Case Reports in Gastrointestinal Medicine

Case Reports in Gastrointestinal Medicine / 2017 / Article

Case Report | Open Access

Volume 2017 |Article ID 6432063 |

Dushyant Pawar, Anna Calara, Roy Jacob, Nancy Beck, Alan N. Peiris, "Hydrogen Peroxide Induced Colitis: A Case Report and Literature Review", Case Reports in Gastrointestinal Medicine, vol. 2017, Article ID 6432063, 6 pages, 2017.

Hydrogen Peroxide Induced Colitis: A Case Report and Literature Review

Academic Editor: Tetsuo Hirata
Received09 Oct 2017
Accepted04 Dec 2017
Published25 Dec 2017


Constipation is a common condition. Hydrogen peroxide enemas have rarely been reported as a home remedy for constipation in the pediatric age group. We present a case report and literature review of hydrogen peroxide induced colitis in pediatric siblings, aged 2 years and 9 years. The siblings presented with vomiting and bloody diarrhea an hour following the enema. Physical exam, vital signs, blood, and electrolyte counts were normal, but CT scans showed mucosal thickening of the rectum and colon. Their symptoms resolved after oral intake was curtailed and fluids were replaced intravenously. We discuss existing reports of complications from hydrogen peroxide enemas. Patients may present with abdominal pain and bloody diarrhea. Onset of symptoms varied from minutes to a day and bowel ulceration with necrosis and perforation has occurred, although fatality is rare. Diagnostic tests included computed tomography (CT) scan, sigmoidoscopy, or biopsy. Recovery period ranged from 3 days to 8 months. Public education regarding the dangers of hydrogen peroxide enemas is needed.

1. Introduction

Constipation is a common problem, reported in up to 30% of children. Home treatment for constipation includes eating foods high in fiber such as vegetables, citrus fruits, beans, and whole grains. A healthcare provider should be consulted before giving a laxative or enema to children. Internet searches for homemade remedies to treat constipation deliver hydrogen peroxide enema among the results. Hydrogen peroxide has been known to cause colitis and, in a few cases, bowel perforation. The earliest use of hydrogen peroxide enema in the pediatric population is documented by Olim and Ciuti to treat meconium ileus in the newborn [1].

Herein we present an unusual case of two siblings, aged 2 years and 9 years, presenting with bloody diarrhea and vomiting due to chemical colitis following hydrogen peroxide enema. We also present a systematic review of prior such cases. Few such cases have been reported in the pediatric population.

2. Case Presentation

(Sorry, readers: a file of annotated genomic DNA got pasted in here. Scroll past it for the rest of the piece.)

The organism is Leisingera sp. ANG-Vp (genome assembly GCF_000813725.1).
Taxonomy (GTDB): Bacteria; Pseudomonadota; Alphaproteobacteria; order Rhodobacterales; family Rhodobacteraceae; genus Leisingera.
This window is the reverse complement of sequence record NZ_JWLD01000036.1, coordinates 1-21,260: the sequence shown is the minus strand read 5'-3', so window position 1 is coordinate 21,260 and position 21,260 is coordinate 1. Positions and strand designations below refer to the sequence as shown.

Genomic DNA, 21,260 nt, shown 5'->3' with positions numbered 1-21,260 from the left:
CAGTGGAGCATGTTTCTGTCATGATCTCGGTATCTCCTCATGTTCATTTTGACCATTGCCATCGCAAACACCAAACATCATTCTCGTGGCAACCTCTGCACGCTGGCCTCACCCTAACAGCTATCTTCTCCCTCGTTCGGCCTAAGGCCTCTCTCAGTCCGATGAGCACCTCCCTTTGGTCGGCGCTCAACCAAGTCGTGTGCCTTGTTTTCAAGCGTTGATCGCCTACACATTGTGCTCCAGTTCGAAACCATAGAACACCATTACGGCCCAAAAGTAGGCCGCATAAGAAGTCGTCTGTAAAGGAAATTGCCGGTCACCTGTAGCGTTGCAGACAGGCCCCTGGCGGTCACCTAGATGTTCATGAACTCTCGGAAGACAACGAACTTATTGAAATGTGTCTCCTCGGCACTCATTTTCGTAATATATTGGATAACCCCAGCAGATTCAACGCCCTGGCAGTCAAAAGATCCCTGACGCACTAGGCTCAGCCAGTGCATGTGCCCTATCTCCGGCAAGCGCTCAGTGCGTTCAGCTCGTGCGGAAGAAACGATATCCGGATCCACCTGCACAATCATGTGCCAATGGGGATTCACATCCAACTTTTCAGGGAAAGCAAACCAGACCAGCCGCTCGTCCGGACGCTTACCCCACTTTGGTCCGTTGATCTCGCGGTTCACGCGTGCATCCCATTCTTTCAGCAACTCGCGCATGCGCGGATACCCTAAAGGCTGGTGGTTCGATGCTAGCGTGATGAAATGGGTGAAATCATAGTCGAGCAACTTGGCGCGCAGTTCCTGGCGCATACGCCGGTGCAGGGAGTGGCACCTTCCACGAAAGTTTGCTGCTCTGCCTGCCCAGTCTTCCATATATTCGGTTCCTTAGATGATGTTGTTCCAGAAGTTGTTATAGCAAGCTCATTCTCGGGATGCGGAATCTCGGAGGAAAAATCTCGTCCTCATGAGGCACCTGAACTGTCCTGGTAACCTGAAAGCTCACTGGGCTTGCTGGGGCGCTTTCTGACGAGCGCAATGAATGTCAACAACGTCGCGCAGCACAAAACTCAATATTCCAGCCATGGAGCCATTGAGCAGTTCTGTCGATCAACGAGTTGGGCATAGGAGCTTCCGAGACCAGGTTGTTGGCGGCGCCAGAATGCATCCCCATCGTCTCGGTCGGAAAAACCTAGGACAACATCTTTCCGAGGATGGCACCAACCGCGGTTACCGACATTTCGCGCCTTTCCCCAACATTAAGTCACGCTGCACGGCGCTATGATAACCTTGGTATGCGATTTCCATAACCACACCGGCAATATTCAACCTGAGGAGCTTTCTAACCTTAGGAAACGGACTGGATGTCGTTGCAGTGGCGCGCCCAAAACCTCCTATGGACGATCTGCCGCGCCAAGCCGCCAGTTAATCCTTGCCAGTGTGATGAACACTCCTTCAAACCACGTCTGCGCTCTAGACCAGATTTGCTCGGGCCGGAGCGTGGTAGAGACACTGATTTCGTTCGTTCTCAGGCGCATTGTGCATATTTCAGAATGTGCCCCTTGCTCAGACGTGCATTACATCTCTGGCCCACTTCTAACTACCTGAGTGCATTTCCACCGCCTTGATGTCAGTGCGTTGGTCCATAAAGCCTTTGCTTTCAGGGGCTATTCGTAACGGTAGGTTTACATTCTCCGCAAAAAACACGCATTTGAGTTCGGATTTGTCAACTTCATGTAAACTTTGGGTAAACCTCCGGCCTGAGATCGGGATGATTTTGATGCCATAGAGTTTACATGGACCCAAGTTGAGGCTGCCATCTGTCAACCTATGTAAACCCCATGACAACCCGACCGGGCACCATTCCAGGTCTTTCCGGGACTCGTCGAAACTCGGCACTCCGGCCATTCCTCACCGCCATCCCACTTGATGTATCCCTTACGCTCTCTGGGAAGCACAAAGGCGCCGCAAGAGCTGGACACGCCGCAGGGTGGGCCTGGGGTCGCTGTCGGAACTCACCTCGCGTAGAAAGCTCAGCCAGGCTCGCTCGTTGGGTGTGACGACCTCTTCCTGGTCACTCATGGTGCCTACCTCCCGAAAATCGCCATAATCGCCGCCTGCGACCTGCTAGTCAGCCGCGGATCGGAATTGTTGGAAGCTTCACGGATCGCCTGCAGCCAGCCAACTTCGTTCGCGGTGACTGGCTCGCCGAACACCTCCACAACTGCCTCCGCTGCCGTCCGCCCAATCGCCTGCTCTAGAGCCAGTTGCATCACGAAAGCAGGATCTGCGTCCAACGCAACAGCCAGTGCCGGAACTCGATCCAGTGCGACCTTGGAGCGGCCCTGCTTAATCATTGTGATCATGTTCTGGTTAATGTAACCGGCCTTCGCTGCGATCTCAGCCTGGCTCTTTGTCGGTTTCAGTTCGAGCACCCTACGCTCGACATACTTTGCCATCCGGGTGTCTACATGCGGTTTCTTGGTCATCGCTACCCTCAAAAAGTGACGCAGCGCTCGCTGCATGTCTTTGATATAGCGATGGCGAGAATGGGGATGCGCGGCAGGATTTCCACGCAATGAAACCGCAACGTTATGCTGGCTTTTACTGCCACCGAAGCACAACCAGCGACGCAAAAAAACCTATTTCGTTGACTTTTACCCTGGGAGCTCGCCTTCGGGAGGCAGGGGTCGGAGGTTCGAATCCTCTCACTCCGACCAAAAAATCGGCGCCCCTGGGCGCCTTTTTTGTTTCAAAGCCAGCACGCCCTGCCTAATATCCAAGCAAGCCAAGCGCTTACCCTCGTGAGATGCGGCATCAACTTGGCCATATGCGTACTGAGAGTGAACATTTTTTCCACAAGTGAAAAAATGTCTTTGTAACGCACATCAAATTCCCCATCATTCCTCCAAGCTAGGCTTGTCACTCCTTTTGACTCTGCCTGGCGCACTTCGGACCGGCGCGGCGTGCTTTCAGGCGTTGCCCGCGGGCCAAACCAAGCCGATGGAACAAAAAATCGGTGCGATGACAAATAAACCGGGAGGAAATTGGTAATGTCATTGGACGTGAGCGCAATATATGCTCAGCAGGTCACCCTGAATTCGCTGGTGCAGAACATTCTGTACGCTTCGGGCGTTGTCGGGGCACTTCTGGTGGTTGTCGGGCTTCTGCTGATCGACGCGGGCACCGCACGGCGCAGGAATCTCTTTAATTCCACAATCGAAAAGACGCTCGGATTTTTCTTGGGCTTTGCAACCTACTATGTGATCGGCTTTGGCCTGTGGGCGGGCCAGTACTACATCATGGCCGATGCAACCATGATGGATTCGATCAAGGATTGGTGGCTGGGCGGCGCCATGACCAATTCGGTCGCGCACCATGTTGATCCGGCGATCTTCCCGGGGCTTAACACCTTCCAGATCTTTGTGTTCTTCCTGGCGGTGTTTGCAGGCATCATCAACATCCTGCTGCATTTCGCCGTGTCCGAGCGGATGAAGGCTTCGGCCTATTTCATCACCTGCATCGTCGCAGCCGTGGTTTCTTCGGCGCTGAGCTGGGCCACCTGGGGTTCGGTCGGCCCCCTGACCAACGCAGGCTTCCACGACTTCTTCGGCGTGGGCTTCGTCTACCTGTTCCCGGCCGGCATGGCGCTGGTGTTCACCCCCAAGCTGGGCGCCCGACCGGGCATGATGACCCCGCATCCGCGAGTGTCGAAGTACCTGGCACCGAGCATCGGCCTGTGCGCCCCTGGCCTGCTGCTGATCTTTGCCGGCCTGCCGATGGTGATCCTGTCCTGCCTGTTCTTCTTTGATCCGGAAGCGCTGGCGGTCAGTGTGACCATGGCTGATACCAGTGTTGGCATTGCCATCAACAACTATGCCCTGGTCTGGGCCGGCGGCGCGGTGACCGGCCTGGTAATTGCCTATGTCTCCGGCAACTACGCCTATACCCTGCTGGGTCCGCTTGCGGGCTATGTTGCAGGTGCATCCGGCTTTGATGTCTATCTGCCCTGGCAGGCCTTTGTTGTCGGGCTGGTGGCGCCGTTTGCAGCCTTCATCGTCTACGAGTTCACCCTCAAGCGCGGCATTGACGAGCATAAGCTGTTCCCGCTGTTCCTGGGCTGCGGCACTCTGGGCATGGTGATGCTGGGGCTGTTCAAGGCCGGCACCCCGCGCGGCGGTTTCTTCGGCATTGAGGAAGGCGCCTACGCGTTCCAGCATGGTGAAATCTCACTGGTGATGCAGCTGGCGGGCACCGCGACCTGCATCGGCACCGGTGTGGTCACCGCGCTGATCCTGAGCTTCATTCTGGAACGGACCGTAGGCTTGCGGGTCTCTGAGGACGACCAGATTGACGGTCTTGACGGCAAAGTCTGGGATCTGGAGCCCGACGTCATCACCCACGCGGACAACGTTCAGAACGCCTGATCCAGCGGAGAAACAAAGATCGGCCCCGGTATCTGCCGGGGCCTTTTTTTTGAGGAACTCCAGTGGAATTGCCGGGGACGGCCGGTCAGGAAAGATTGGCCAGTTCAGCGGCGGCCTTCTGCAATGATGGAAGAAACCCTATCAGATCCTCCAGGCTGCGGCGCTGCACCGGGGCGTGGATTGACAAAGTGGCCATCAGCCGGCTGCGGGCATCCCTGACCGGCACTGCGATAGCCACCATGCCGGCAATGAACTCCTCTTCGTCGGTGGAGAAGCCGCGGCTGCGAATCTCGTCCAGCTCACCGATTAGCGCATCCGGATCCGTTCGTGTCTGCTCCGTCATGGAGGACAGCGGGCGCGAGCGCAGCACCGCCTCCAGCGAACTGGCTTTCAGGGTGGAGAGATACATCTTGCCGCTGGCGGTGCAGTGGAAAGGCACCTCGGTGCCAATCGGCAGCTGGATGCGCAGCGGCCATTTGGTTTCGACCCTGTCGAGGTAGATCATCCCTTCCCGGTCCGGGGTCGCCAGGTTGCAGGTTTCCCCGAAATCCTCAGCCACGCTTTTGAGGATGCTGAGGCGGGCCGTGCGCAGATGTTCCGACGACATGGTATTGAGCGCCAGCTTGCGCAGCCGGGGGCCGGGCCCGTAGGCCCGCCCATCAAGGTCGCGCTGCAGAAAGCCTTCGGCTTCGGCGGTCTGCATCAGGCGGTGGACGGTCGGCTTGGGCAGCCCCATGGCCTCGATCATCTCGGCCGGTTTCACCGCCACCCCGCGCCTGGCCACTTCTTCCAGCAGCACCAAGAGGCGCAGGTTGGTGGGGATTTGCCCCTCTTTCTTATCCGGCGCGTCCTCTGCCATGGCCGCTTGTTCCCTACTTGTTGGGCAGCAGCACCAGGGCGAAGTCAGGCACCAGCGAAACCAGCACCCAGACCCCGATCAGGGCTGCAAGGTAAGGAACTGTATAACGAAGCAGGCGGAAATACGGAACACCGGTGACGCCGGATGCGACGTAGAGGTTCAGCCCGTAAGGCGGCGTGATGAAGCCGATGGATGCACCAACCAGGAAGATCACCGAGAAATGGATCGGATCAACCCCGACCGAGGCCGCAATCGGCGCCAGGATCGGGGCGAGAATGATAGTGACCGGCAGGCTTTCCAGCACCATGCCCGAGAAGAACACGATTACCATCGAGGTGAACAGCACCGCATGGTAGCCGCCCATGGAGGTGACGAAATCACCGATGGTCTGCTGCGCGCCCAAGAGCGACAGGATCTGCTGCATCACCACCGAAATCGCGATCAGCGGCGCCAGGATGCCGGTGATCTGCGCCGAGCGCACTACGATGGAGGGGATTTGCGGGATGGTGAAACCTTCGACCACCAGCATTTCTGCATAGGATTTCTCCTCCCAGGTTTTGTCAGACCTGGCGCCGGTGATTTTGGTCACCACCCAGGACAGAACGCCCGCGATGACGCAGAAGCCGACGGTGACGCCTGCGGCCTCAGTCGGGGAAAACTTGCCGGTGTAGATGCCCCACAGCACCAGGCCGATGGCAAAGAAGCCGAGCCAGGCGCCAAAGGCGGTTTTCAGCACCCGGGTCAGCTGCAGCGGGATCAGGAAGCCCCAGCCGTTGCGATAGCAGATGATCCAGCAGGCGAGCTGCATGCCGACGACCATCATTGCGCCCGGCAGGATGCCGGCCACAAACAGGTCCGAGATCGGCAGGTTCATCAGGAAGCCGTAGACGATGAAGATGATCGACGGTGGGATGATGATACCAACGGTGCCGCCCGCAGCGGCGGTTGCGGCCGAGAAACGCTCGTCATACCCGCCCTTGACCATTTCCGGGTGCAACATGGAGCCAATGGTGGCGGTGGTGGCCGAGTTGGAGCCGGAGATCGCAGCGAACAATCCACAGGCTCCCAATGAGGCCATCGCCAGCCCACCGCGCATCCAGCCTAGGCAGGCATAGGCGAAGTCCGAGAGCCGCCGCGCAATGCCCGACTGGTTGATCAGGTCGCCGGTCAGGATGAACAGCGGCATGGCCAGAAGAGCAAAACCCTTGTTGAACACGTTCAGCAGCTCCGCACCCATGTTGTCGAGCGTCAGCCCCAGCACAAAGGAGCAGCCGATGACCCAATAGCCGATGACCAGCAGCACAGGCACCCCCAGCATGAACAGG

Two siblings, a 2-year-old male and a 9-year-old female, had been constipated for 2 days. Patients did not have a family history of gastrointestinal issues and past medical history was unremarkable. The mother of the patients was providing both children with a regular but meat-free soy-based diet of her own volition. However, the children had rock-hard stools that could not be passed. Both patients were not given any prior conventional or homemade remedies. However, following an Internet search, both patients were then given an enema of hydrogen peroxide mixed with warm water. Concentration of hydrogen peroxide used is unknown. Following the enema, the patients passed stools but, an hour later, started vomiting and had bloody diarrhea.

Upon admission, vital signs were normal. Both patients had soft abdomens on exam, which were nontender to deep palpation, nondistended, and no guarding was noted. Physical exam did not raise concerns for perforations and the patients denied abdominal pain. Complete blood count and metabolic panel for both patients were within normal limits.

Abdominal CT for the patient of age 2 years showed mucosal thickening of the rectum and sigmoid colon with no free air. The patient aged 9 years had a more extensive mucosal thickening of the rectum, sigmoid, and descending colon but showed no perforation or free fluid. Both patients were admitted to the pediatric intensive care unit, had their oral intake withheld, and were given IV fluids. They showed clinical improvement the same day and were then transferred to the pediatric ward. Both patients were discharged 24 hours later with resolution of emesis and bloody stool. They were prescribed polyethylene glycol laxative, 17 grams, daily for constipation.

3. Discussion

We found 21 published cases related to hydrogen peroxide enema. Prior cases show the patient population as mostly older adults with constipation from secondary causes. To our knowledge, this is the first case of colitis due to hydrogen peroxide enema in siblings in the pediatric age group. The most recent case report was published in 2016 [16]. Cases related to oral ingestion of hydrogen peroxide as well as those associated with contamination during endoscopic examinations were excluded.